Editor’s note: We welcome in Cleveland Browns writer Chris Pokorny of Dawgs By Nature for “Five questions with the enemy,” leading into the Kansas City Chiefs’ matchup with the Browns on Sunday.
1) GM John Dorsey spent 2013-17 with Kansas City before being let go by the organization. How have you liked the job Dorsey has done as general manager in Cleveland?
POKORNY: I think everyone will have hits and misses, but the biggest thing I look at (for year one) is, “How have his first-round pick(s) panned out?” Cleveland has had so many abysmal-to-below-average first-round selections over the years — despite many of those picks being in the Top 10. This year, Dorsey had No. 1 overall and No. 4 overall, and the selections of QB Baker Mayfield and CB Denzel Ward, respectively, seem to be excellent picks. That alone has earned Dorsey all the credit he needs for his first year with the team. Other positives include acquiring Damarious Randall via a trade to make him the starting free safety, and (shockingly) signing former Chiefs CB Terrance Mitchell. Before Mitchell broke his wrist, he was playing like a legitimate starting cornerback. Also, OL Austin Corbett was the No. 33 overall pick of the draft, but is still on the bench because the team doesn’t know where to put him since they have two of the highest-paid guards in the NFL already.
An interesting strategy that Dorsey has had is loading up on late-round draft picks with moves like trading away Cody Kessler, Kevin Hogan, DeShone Kizer, Josh Gordon, Danny Shelton and Carlos Hyde. His demeanor and infamous sweaters are well-liked by Browns fans too. Hopefully, he gets to hire a much better head coach in 2019.
2) What’s the feeling among the fan base with all the chaos surrounding the Browns coaching staff? Do you think fans were happy or sad to see Hue Jackson go? What’s been the reaction to Gregg Williams?
POKORNY: I can confidently say that 99.9 percent of fans were not just happy, but thrilled to see Hue Jackson get fired. The team was 1-31 in his first two years. Losing builds animosity toward a coach, but he truly was just a bad coach from a decision-making, strategic and management perspective. He was the leader of the excuse train week in and week out, and as I send these responses, he is already doing a media tour making more excuses of why the Browns lost under his watch. Gregg Williams’ defense has been opportunistic this year from a turnover perspective, which has drawn him some praise. Some of his catchphrases (as seen during Hard Knocks) come off as amusing. It’s OK that he is taking over as the interim coach. But I don’t think anyone is expecting him to keep the job — there is not a big emotional investment in him among fans.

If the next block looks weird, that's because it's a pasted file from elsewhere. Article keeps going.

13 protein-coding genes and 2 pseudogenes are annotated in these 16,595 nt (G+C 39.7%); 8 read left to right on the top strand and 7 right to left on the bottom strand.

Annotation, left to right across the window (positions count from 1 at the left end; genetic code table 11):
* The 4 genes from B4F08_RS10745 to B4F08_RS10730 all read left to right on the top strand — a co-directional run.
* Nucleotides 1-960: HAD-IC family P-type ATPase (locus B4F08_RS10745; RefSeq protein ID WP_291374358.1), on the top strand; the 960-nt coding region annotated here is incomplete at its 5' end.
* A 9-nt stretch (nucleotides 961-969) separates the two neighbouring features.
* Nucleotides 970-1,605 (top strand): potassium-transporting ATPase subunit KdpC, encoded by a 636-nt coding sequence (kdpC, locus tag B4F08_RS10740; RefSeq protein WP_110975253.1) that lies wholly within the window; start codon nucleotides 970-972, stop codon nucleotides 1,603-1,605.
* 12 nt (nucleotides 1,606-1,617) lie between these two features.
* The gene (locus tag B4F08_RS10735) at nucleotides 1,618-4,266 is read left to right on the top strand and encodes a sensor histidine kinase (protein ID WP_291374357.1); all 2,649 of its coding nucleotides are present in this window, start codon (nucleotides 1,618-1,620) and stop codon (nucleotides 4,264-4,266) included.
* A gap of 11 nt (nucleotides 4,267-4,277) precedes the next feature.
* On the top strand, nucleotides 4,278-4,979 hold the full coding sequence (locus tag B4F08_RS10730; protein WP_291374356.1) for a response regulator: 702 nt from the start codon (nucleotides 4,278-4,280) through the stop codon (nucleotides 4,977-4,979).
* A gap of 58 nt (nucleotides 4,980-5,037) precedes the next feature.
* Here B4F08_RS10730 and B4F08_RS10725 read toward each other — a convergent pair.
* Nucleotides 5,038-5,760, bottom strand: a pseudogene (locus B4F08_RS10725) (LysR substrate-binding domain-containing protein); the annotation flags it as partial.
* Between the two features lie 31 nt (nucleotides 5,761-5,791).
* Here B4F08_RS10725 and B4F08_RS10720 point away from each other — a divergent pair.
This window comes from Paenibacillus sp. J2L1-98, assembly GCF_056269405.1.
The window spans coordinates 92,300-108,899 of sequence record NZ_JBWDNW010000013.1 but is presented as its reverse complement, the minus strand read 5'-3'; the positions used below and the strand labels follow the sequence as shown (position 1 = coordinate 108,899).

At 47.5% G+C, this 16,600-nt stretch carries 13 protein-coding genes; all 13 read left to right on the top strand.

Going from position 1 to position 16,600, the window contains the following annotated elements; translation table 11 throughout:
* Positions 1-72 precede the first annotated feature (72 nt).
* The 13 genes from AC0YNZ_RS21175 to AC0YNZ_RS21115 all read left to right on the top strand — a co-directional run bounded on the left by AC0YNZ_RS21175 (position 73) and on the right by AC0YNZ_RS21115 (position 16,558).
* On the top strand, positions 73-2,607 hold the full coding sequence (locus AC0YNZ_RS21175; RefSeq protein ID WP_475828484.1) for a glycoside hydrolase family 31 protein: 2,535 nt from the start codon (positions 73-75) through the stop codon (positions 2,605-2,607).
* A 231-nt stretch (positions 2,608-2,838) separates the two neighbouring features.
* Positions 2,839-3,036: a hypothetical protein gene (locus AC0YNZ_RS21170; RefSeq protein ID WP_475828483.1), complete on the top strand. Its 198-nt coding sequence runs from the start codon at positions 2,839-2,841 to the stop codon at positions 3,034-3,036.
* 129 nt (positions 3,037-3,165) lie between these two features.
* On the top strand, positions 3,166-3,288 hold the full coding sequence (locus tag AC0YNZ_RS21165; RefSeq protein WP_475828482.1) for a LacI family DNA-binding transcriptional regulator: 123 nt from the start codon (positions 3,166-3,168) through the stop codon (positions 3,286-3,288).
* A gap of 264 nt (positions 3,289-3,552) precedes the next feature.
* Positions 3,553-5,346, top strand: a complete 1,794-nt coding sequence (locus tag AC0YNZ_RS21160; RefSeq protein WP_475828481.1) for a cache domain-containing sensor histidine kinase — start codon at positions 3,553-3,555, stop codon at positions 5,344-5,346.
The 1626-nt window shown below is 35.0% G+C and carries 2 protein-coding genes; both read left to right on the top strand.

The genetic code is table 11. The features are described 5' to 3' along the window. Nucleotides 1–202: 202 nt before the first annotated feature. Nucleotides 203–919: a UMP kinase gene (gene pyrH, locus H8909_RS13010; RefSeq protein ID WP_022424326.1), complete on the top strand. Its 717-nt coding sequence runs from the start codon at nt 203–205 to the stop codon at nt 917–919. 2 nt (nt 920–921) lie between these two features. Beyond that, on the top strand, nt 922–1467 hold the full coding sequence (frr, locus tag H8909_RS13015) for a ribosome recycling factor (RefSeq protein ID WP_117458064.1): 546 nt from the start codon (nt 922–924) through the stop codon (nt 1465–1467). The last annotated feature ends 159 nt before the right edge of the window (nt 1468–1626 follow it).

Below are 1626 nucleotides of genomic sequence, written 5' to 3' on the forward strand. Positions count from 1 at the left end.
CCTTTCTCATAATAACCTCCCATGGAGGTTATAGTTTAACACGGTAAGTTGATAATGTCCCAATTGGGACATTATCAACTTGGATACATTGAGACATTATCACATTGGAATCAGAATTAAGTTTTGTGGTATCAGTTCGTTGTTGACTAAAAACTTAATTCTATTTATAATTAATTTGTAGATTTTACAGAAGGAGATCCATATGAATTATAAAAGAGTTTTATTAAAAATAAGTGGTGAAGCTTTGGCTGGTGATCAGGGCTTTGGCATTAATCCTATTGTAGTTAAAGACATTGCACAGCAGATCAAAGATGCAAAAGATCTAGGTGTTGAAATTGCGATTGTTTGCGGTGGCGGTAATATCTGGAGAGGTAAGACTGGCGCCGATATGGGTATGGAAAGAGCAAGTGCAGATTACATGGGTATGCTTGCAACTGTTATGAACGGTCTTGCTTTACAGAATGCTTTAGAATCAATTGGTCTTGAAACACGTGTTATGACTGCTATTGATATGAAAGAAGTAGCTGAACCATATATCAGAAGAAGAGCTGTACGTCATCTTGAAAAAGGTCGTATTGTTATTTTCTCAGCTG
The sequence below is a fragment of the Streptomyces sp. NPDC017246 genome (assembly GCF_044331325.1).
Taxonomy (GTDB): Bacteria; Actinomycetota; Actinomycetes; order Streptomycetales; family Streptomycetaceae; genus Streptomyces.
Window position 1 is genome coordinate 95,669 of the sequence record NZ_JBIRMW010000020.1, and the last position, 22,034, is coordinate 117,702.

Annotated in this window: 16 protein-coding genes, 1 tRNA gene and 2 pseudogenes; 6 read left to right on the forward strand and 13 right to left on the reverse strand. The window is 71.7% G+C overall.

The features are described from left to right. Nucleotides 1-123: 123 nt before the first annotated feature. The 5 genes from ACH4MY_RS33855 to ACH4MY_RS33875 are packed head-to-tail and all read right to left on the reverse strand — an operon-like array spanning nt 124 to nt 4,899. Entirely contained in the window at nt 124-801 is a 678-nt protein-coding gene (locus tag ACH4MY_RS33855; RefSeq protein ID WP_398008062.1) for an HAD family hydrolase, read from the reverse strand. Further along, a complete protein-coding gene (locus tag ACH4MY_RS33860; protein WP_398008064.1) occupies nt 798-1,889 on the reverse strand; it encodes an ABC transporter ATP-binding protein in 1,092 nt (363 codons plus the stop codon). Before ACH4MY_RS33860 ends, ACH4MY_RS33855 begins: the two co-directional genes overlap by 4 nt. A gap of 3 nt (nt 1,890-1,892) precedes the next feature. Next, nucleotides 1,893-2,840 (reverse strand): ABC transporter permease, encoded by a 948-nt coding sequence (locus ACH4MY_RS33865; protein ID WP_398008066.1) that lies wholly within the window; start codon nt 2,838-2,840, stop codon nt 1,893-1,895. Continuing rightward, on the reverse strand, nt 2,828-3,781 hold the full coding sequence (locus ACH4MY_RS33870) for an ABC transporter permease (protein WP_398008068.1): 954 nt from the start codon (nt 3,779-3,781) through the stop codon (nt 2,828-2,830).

3) Numbers aside, how has Baker Mayfield looked in his rookie campaign? What stands out as strengths? Weaknesses?
POKORNY: Baker Mayfield got off to a red-hot start, but has cooled off just a bit. However, that is not at all inferring that he has been a disappointment. Much of the issues on offense have been attributed to a lack of time to throw when blitzes come (because the pass protection has been clueless in picking it up), depth issues at receiver and questionable utilization of players we deem to be offensive playmakers (RB Duke Johnson and TE Seth DeValve). As far as strengths go, I think his arm strength and accuracy are solid and that he has a good command of the huddle and offense for a rookie; there are no dumb rookie mistakes. Regarding weaknesses, I feel he sometimes loses a feel of where the pressure is coming from after he has held on to the ball for a few seconds already, and also, some of his passes are thrown just a tad too low, allowing either the defensive line or linebackers to get their hands up and knock passes away. I wouldn’t say the deep ball is a weakness for Mayfield, but very few of them have been attempted, and I don’t believe any have been completed.
4) Were you pleased with the decision to have Carlos Hyde traded to Jacksonville? How has Nick Chubb looked in the No. 1 spot?
POKORNY: Carlos Hyde did nothing wrong — he was a productive back. However, as soon as Nick Chubb was drafted back in April, we knew something had to give. In that sense, it was smart to get a draft pick out of Hyde while the team could. So far, as a runner, Chubb has done well in the No. 1 spot. He has a surprisingly fast burst right when he crosses the line of scrimmage, and if he gets one or two blocks, has displayed the ability to read those blocks well and bounce it to the outside. Neither he nor Hyde are going to catch a lot of passes. Probably the biggest dropoff will be with Chubb’s pass protection, but they will limit the amount of times he has to take on that responsibility.
5) We all know about the strengths of Myles Garrett and how much of a challenge he provides to opposing offenses. Who’s another defensive player Chiefs fans should be aware of? Why?
POKORNY: Forgive me for picking the biggest name besides Myles Garrett, but I will say rookie CB Denzel Ward. He has been up to the challenge of facing any of the receivers. Yes, a couple of receivers have gotten the edge on him using their height or excellent concentration. But Ward has not blown assignments — he tackles well and stays tight to his receiver — and has been a bit of a ballhawk, with three interceptions, two fumble recoveries, and a blocked field goal.